LABOR DAY was born of the circumstances within our Victorian-era United States Industrial Revolution. Unions wanted safer working conditions and 12- to 16-hour work days shortened to 8- or 9-hours. Strikes and protests lead to reform, and from the first Labor Day parade in 1882 peaceful Labor’s Holidays began to take root state by state until in 1894, Labor Day was declared by the President of the United States as a Federal Holiday. This article contains newspaper accounts from era papers, vintage photographs, and a dash of American history surrounding summer’s last hurrah.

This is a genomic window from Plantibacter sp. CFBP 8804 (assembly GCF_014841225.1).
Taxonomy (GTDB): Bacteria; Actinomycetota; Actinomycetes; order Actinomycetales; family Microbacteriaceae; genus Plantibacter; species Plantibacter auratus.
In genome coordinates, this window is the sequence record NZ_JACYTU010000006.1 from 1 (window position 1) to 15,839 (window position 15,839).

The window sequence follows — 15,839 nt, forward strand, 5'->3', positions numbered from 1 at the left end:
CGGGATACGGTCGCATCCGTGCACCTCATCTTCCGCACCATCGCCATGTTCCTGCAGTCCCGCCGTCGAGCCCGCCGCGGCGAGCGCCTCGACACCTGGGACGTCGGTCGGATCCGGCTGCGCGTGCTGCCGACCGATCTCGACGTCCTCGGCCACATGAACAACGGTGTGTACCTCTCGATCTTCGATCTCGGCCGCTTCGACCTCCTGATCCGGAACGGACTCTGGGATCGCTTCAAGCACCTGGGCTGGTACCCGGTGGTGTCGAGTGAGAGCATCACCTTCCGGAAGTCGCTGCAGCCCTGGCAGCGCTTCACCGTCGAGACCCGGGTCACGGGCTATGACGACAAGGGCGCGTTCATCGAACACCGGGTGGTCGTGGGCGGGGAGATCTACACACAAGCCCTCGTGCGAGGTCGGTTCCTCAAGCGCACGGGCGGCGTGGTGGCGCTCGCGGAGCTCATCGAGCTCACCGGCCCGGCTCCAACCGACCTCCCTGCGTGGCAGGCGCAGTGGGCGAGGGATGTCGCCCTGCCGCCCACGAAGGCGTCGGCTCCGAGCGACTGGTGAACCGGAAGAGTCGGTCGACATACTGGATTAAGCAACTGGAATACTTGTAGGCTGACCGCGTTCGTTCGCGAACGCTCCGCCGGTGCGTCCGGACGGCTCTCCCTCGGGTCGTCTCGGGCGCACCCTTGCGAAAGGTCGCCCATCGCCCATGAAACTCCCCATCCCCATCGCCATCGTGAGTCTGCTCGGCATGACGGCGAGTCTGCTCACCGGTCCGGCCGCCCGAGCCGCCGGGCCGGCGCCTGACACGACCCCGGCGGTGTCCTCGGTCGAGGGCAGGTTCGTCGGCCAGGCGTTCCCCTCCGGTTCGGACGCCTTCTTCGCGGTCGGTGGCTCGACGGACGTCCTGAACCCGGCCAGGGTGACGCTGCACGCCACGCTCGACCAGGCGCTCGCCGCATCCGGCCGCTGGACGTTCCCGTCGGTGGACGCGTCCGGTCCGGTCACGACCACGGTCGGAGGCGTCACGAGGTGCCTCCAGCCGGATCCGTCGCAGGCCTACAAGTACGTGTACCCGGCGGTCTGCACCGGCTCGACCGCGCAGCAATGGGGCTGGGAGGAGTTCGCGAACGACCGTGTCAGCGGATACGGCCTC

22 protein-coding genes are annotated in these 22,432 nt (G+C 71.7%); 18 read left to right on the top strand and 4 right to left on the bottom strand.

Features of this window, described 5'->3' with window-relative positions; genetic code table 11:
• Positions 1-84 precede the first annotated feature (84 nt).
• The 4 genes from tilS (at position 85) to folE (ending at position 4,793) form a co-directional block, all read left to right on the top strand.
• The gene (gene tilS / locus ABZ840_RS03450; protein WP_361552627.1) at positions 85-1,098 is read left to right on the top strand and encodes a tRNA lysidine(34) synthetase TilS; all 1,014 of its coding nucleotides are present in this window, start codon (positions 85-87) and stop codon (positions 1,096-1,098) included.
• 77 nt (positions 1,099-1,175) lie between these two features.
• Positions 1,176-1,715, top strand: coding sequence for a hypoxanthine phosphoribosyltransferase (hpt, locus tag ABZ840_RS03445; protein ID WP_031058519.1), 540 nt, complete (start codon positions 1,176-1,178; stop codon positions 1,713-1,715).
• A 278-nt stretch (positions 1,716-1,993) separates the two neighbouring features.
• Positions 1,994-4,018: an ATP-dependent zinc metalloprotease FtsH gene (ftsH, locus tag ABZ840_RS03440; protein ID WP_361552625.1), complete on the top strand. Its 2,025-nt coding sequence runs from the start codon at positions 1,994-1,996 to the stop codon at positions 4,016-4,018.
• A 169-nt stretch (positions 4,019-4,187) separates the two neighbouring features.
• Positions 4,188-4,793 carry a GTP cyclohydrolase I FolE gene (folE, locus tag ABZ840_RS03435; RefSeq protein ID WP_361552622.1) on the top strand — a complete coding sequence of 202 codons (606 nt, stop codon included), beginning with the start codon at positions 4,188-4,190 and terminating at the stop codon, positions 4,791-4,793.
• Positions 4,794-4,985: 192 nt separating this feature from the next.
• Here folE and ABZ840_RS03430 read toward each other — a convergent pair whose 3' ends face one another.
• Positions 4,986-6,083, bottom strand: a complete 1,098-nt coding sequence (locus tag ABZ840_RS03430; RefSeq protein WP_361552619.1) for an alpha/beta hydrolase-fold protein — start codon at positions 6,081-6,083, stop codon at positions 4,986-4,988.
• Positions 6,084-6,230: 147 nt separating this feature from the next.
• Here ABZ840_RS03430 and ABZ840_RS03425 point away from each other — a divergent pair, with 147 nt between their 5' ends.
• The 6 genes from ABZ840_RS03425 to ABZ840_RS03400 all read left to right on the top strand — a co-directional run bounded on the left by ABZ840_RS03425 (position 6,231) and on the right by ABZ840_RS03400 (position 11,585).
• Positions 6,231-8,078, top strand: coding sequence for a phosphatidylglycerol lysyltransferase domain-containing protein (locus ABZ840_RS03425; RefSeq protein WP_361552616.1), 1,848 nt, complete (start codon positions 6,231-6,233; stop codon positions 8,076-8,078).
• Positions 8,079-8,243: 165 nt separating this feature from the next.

Victorian Americans celebrated Independence Day much like we do today…with some notable differences. Many historic occasions coincided with Independence Day (intentionally, I imagine), and patriotism swelled from small western towns to historic cities like Philadelphia. This review of Victorian-era Fourths of July may spark your patriotism while it enlightens your view of America’s past.